Sound Health: Music as Medicine for the New Millennium, Part I

by Lily G. Casura

Copyright © 2002 by Lily G. Casura. All rights reserved.

Recently, I had the opportunity to attend in the first annual international conference of the “Music for Healing and Transition Program,” held at Seattle University and featuring speakers from across the U.S. The conference’s decidedly holistic mission was to “explore live music and resonant sound in healing as it applies to wholeness in body, mind and spirit.” Of particular interest to readers will likely be the work of composer and sound researcher, Joshua Leeds, and Dr. Arthur Harvey, who researches the effects of music on the mind and body. In this article, we’ll take a look at Joshua Leeds’ work.

Joshua Leeds’ name may be familiar to some readers from his collaborative work with Andrew Weil, M.D., on the 1997 recording, Sound Body, Sound Mind: Music for Healing, or his earlier work with Louise Hay. He’s also the author of several books, including Sonic Alchemy and The Power of Sound. Joshua Leeds is a composer, music producer and sound researcher who lives in the Bay Area, and presented a workshop on the topic of “Psychoacoustics for Musicians, Therapists and Educators.” He also closed the conference with a keynote address on “Music and Sound: Frequency Medicine for the 21st Century.” In addition to his own work writing, speaking and recording, Leeds teaches seminars on psychoacoustics for healthcare and education professionals as well as musicians, producers and recording engineers.

(Update: In 2008, Weil and Leeds joined forces again to publish “Relax and De-Stress: Music for Self-Healing,” an audio CD.)

Leeds has an extensive background of several decades in various aspects of sound, as a recording engineer, a composer, an author, a sound researcher, and most recently, something of what he would call a “sonic activist,” raising awareness about noise pollution and the importance of being able to have your own personal sonic space. He’s done some exceptionally interesting work in the new field of psychoacoustics, studying the effects of sound on brainwave function, and then using his composing, recording and producing talents to produce recordings that optimize these findings.

Leeds says humorously that he first heeded the call of Apollo, ancient Greek god of music and medicine, years ago. Musicians, he claims, are “frequency doctors.” Body pulses (heart, breath, brainwaves and craniosacral fluid all have them) all speed up or slow down to match an external, regular pulse — that’s rhythm. Everything emits sound, he says, but we can’t always hear what that is. And through resonance, one sound can create another. “When you’re creating music,” says Leeds, “you’re sculpting atomic material.”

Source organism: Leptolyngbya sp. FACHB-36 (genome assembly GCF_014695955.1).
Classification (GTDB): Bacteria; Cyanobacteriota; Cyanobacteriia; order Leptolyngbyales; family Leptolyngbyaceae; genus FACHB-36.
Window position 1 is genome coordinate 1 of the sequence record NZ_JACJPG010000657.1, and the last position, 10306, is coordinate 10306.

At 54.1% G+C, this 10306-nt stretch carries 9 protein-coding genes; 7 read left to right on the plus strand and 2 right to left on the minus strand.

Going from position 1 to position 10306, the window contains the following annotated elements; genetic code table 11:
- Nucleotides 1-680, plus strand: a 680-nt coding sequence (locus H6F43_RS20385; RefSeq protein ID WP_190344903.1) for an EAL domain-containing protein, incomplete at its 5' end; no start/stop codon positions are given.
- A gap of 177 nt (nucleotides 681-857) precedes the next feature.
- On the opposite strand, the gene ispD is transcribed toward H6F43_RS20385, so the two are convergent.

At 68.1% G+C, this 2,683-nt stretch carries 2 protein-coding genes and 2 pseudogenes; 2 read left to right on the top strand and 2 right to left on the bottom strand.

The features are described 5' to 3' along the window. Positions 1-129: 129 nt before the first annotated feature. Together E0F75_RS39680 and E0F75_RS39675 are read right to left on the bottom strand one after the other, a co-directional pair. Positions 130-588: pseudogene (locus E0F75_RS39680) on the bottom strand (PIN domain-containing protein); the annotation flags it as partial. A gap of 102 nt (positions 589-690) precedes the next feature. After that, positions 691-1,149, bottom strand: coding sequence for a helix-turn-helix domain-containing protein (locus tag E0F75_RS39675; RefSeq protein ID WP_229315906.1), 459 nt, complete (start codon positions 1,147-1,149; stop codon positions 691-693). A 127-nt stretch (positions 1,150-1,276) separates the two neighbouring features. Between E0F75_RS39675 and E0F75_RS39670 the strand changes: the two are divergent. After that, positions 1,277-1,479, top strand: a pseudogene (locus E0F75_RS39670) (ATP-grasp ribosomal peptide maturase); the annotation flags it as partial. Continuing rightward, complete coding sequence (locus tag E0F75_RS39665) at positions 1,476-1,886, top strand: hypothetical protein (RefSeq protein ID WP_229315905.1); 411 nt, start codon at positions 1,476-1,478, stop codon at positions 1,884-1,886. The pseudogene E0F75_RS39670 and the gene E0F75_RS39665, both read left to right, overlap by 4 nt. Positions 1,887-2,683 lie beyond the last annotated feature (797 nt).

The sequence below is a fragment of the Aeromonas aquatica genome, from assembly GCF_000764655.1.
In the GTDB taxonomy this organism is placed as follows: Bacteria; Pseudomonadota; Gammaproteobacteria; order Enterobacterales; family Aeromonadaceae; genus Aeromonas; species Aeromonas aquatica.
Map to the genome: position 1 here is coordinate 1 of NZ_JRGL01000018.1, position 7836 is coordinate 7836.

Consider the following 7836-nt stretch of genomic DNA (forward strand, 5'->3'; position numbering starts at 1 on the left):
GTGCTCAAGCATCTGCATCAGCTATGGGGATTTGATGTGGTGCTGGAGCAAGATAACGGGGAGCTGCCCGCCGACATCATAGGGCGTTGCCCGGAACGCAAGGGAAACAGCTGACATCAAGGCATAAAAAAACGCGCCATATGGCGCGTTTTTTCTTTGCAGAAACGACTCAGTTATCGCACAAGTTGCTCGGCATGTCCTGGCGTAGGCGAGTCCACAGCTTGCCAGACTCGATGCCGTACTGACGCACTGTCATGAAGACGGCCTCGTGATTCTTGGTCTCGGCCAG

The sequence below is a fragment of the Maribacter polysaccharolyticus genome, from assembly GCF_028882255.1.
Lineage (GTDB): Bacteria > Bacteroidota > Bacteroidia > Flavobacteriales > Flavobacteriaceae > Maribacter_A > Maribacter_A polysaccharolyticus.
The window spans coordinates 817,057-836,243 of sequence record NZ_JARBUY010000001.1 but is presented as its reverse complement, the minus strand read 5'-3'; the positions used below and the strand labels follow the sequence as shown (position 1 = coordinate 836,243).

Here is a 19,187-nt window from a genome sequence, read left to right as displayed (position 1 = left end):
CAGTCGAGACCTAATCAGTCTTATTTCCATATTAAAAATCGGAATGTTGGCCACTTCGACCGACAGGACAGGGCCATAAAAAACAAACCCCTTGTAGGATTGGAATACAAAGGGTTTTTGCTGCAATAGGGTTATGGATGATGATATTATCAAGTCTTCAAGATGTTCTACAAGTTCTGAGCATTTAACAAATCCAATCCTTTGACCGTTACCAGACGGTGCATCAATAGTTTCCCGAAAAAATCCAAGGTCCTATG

Leeds was greatly influenced by the groundbreaking work of Alfred Tomatis, the French physician and ear specialist, often called “the Einstein of the Ear,” whose work Leeds discovered in 1986. (Tomatis passed away in December of 2001). Tomatis’ work demonstrated the ear’s importance to the human system, showing, for example, that the sense of hearing is surprisingly evident in utero, four and half months before birth, making it the earliest of the functional senses to develop. Much of Tomatis’ work centered on the importance of two tiny muscles in the middle ear, the Tensor tympani and the Staedipus, which he showed could be toned, exercised and retrained, for example in the case of hearing damage. Tomatis understood the importance of the auditory nerve, and developed ways to stimulate the ear to improve learning and behavior. The Tomatis Method, better known in Europe and elsewhere, has demonstrated success with difficult therapeutic and educational problems such as stuttering, autism, dyslexia, balance, motor control and integration by showing that they can in fact be controlled and improved by the ear.

Leeds found his work revolutionary and it spurred his interest in the brand-new field of psychoacoustics, the scientific study of the perception of sound.(Anna Wise, who worked with Leeds and Andrew Weil, M.D., on the Sound Body, Sound Mind series, specializes in music and its effect on brainwave states, is also a pioneer in this field, as are several others).

Collaborating with fellow musician Richard Lawrence, and the Arcangelos Chamber Ensemble, which Lawrence directs, Leeds in 1999 produced “The Sound Health” series, a set of eight CDS using “psychoacoustically refined arrangements” of classical music in a “therapeutic application of music and sound.” Leeds and Lawrence believe the selections, arranged by CD according to topic — concentration, relaxation, inspiration, etc. — can have an impact on health, learning and productivity, and they make use of sophisticated sound engineering concepts such as gating and filtration to accomplish their goals. (Listeners beware, though: this music is powerful stuff. I came home from the conference so intrigued that I listened to too much of it back to back and had to call my acupuncturist for help with what amounted to a self-induced sonic overdose. Now I’ll be careful to approach these enjoyable CDs with the respect they deserve — considering them music as medicine.)